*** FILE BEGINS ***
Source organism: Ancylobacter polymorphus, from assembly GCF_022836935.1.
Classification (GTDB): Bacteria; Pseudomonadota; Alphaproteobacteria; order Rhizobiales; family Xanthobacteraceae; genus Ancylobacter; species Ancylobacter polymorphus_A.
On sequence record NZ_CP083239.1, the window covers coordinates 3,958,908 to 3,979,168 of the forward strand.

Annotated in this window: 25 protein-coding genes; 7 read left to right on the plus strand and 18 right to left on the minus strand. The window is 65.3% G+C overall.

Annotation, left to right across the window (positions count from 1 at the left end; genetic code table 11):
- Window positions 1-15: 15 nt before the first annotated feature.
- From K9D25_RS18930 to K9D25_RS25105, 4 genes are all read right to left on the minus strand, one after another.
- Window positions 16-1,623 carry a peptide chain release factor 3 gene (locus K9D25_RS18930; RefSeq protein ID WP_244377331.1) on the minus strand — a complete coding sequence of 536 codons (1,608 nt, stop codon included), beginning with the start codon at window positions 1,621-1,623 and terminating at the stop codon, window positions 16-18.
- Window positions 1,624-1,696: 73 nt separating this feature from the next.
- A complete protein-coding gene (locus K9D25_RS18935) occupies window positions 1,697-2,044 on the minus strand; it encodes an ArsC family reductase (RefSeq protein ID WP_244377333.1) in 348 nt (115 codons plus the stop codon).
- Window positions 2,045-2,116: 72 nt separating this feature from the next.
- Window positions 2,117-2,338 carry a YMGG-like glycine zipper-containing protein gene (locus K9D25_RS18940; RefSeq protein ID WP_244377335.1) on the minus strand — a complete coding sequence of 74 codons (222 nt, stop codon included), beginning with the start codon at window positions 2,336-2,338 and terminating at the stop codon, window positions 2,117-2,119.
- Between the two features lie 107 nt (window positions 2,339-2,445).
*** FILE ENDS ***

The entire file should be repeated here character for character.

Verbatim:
Source organism: Ancylobacter polymorphus, from assembly GCF_022836935.1.
Classification (GTDB): Bacteria; Pseudomonadota; Alphaproteobacteria; order Rhizobiales; family Xanthobacteraceae; genus Ancylobacter; species Ancylobacter polymorphus_A.
On sequence record NZ_CP083239.1, the window covers coordinates 3,958,908 to 3,979,168 of the forward strand.

Annotated in this window: 25 protein-coding genes; 7 read left to right on the plus strand and 18 right to left on the minus strand. The window is 65.3% G+C overall.

Annotation, left to right across the window (positions count from 1 at the left end; genetic code table 11):
- Window positions 1-15: 15 nt before the first annotated feature.
- From K9D25_RS18930 to K9D25_RS25105, 4 genes are all read right to left on the minus strand, one after another.
- Window positions 16-1,623 carry a peptide chain release factor 3 gene (locus K9D25_RS18930; RefSeq protein ID WP_244377331.1) on the minus strand — a complete coding sequence of 536 codons (1,608 nt, stop codon included), beginning with the start codon at window positions 1,621-1,623 and terminating at the stop codon, window positions 16-18.
- Window positions 1,624-1,696: 73 nt separating this feature from the next.
- A complete protein-coding gene (locus K9D25_RS18935) occupies window positions 1,697-2,044 on the minus strand; it encodes an ArsC family reductase (RefSeq protein ID WP_244377333.1) in 348 nt (115 codons plus the stop codon).
- Window positions 2,045-2,116: 72 nt separating this feature from the next.
- Window positions 2,117-2,338 carry a YMGG-like glycine zipper-containing protein gene (locus K9D25_RS18940; RefSeq protein ID WP_244377335.1) on the minus strand — a complete coding sequence of 74 codons (222 nt, stop codon included), beginning with the start codon at window positions 2,336-2,338 and terminating at the stop codon, window positions 2,117-2,119.
- Between the two features lie 107 nt (window positions 2,339-2,445).